"Doc Savage: The Desert Demons" by Kenneth Robeson (Will Murray)

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9-16-2011 11-39-29 AM.png(Note: The following review is of a POD book that's currently not available from the library's distributors. If you scroll down to the end of the post, you'll find information on where to get it.)

Pulp magazine fans like myself were thrilled when it was announced last year that author Will Murray was negotiating with the copyright holders of the classic pulp hero Doc Savage to write new stories based on the character.  Doc Savage had been one of the most popular pulp heroes next to The Shadow and The Spider during his 1933-1949 run, written mostly by his creator Lester Dent (as "Kenneth Robeson", a pseudonym also used by ghostwriters who'd occasionally fill in for Dent on the series). 

 Doc -actually doctor, inventor, WWI hero and master of all other sciences Clark Savage, Jr. - had been trained from birth to become the most intellectually and physically superior person in the world, using his talents to help others in need.  With his fellow WWI Army buddies Ham (the natty, well dressed Harvard lawyer), Monk (the homely ape-like chemist and Ham's nemesis), Renny (the big- fisted engineer), Long Tom (the seemingly weak-looking electrical wizard) and Johnny (the skinny archaeologist with a fondness for big words), plus an array of wild gadgets and an occasional "assist" by headstrong younger cousin Patricia "Pat" Savage, Doc would travel the world battling various criminal masterminds and organizations, mad scientists, spies and (during most of the 40s) Nazis.  The colorful villians and situations encountered by Doc and company are not at all unlike the ones found in the later James Bond 007 books and movies (except for the sex; Doc's all business, though he can act like a flustered adolescent around prettty women at times).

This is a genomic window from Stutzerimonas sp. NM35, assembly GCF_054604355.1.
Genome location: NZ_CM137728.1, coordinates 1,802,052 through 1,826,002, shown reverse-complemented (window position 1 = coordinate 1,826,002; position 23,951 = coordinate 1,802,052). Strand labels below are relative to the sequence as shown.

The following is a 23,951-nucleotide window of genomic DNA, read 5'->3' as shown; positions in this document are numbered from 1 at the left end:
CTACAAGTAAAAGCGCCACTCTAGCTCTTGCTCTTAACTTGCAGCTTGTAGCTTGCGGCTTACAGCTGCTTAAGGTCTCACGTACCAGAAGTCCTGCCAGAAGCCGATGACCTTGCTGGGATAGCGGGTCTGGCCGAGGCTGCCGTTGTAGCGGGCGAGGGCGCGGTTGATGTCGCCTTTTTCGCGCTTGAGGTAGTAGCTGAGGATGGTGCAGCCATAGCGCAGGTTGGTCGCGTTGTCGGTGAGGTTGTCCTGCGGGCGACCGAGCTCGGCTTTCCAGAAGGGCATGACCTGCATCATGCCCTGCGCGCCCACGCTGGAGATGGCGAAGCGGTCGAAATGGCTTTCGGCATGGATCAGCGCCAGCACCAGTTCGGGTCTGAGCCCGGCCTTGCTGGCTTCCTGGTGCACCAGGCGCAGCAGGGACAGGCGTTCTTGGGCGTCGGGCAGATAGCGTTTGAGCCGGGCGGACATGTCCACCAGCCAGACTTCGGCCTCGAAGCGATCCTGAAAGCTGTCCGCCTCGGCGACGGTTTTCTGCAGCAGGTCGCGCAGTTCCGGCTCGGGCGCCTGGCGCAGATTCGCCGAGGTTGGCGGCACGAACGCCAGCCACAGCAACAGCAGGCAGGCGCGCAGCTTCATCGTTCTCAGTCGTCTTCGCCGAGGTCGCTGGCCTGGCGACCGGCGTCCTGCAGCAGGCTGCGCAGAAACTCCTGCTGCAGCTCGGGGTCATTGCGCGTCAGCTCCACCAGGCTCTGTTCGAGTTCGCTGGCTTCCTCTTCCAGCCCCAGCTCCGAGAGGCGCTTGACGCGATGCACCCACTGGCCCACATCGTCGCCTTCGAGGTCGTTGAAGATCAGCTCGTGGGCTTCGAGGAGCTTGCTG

When Bantam Books began reprinting the Doc novels in 1964, another generation (including myself; here's my first Doc) was able to discover and enjoy the thrilling, science fiction/action adventure/mystery thriller series.  Bantam, with one or two lulls, eventually reprinted all the Doc stories by 1990, after which they comissioned a new "prequel" to the series by Philip Jose Farmer (1991's Escape From Loki) and seven subsequent follow-up original novels by Will Murray (also credited as "Robeson") until the publisher ended the series  in 1993.  Wisely, Bantam never tried to update the novels, instead keeping their original time period, exotic settings and vernacular intact, preserving the charm of the original stories and concept.  In these post-CSI and Internet times, Doc and his friends wouldn't be able to get away with half of what they pulled in the old days.  

Murray, who was and still is also the literary agent of Dent's estate, made it a point to use leftover outlines and unfinished drafts by Dent for his Doc novels so that the new installments would be more "Dent-like" in plotting and pacing. He's taken the same tactic here for The Desert Demons, the first new Doc novel in eighteen years, 

Set in 1936 Hollywood with side trips to Florida and New York City (Doc's base of operations) our heroes try to  figure out the mystery behind blood-red cloud creatures (or "howling red wowsers" as Monk calls them) flying around the film colony devouring people and destroying property.  Along the way our heroes meet up with an assortment of bizarre characters while trying to destroy the creatures.  But who's controlling the monsters?  And why?

The whole cast is back -Pat's also the only female protagonist in this installment!- and while the pacing seems somewhat padded compared to Dent's original stories, it's still an exciting joyride of a thriller.  The airship sequence where Doc decoys himself to lure the creatures to their doom is nail-biting suspense at it's best.  And Murray gets to drop references to previous adventures and long-running bits like Long Tom's "insect eliminator", which plays a big part in the tale.  Plus Monk's pet pig Habeas Corpus and Ham's pet monkey/gorilla/whatever-it-is Chemistry also pop up. 

A blast from start to finish, Doc Savage: The Desert Demons (the first novel of what's been billed as "The All-New Wild Adventures of Doc Savage") can be purchased from Altus Press in hardcopy or eBook format by clicking here .  (And Anthony Tollin's  Sanctum Books has been reprinting the original Doc novels since 2006; click here to find out more.)  I can't wait for Murray's announced sequel,  Horror In Gold,  to come out!

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This page contains a single entry by Ed published on September 16, 2011 4:44 PM.

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